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Here’s another great article about impending job losses over the next decade due to advanced automation, and it’s not just factories anymore. As the tasks that robots and all kinds of intelligent software systems become more subtle we may approach a point where there there will be a net decrease in total jobs.

“They also said that robots and so-called digital agents will displace more jobs than they create by 2025.

Yet articles like this always include caveats :

“White House economists said they don’t have enough information to judge whether increased automation will help or hurt the U.S. economy. For example, new jobs could emerge to develop and maintain robots or other new forms of technology.”

This has always been the case in previous ages such as the industrial revolution and the mass production factories of the 1950s. In those eras, the next generation could always learn a new trade and the economy expanded as a whole. I’m an optimist, I believe that the when the children of today grow up they will find ways to add value and ‘work’ that may be impossible for us to forsee.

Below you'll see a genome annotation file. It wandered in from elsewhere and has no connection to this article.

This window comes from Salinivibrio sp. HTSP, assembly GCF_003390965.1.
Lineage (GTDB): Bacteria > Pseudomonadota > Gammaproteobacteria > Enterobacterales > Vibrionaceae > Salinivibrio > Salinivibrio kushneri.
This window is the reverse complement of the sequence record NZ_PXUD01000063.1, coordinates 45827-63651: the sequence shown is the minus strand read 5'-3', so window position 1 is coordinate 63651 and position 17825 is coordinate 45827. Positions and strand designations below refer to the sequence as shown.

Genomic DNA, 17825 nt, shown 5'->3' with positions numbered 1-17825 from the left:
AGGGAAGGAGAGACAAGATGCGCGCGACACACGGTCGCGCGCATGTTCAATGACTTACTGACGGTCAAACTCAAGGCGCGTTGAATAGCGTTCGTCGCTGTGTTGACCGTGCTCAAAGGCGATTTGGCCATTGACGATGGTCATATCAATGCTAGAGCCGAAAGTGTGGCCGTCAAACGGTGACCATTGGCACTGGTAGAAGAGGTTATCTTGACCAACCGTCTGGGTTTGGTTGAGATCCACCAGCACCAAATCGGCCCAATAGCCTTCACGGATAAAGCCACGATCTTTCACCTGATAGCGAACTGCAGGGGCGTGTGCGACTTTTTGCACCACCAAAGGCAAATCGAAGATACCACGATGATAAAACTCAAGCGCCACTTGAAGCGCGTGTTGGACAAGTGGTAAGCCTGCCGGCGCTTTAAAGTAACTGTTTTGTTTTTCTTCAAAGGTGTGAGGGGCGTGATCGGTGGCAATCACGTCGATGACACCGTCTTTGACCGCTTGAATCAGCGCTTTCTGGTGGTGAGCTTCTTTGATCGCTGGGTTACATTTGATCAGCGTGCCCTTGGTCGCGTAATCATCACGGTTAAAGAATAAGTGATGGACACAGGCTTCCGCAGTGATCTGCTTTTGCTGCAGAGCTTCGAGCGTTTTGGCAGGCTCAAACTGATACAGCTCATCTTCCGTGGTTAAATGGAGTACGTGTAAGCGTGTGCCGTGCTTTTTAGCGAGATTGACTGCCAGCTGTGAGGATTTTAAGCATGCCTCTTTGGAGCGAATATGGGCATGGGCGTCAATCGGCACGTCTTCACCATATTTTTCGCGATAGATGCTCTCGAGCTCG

But the current revolution requires something those previous ones did not.

“according to the White House, the key is to maintain a “robust training and education agenda to ensure that displaced workers are able to quickly and smoothly move into new jobs.”

They’re right, current workers in many careers will no longer be able to do the jobs they have. They can retrain, but how fast? These changes are now happening faster than a generation. The user drivers of today putting taxi drivers and dispatchers out of work through technology are funding research into self driving taxis that will lead to the destruction of that entire type of job.

The amount of training required to get the safe jobs that the article talks about takes years and very particular aptitudes. We need to begin to address as a society about all the ways citizens can contribute. Is worn for a wage the only system available? Some Nations will have a better chance of having this discussion than others. But for the nation most at risk to this trend, the United States, I fear that discussion will be incredible hard to even start.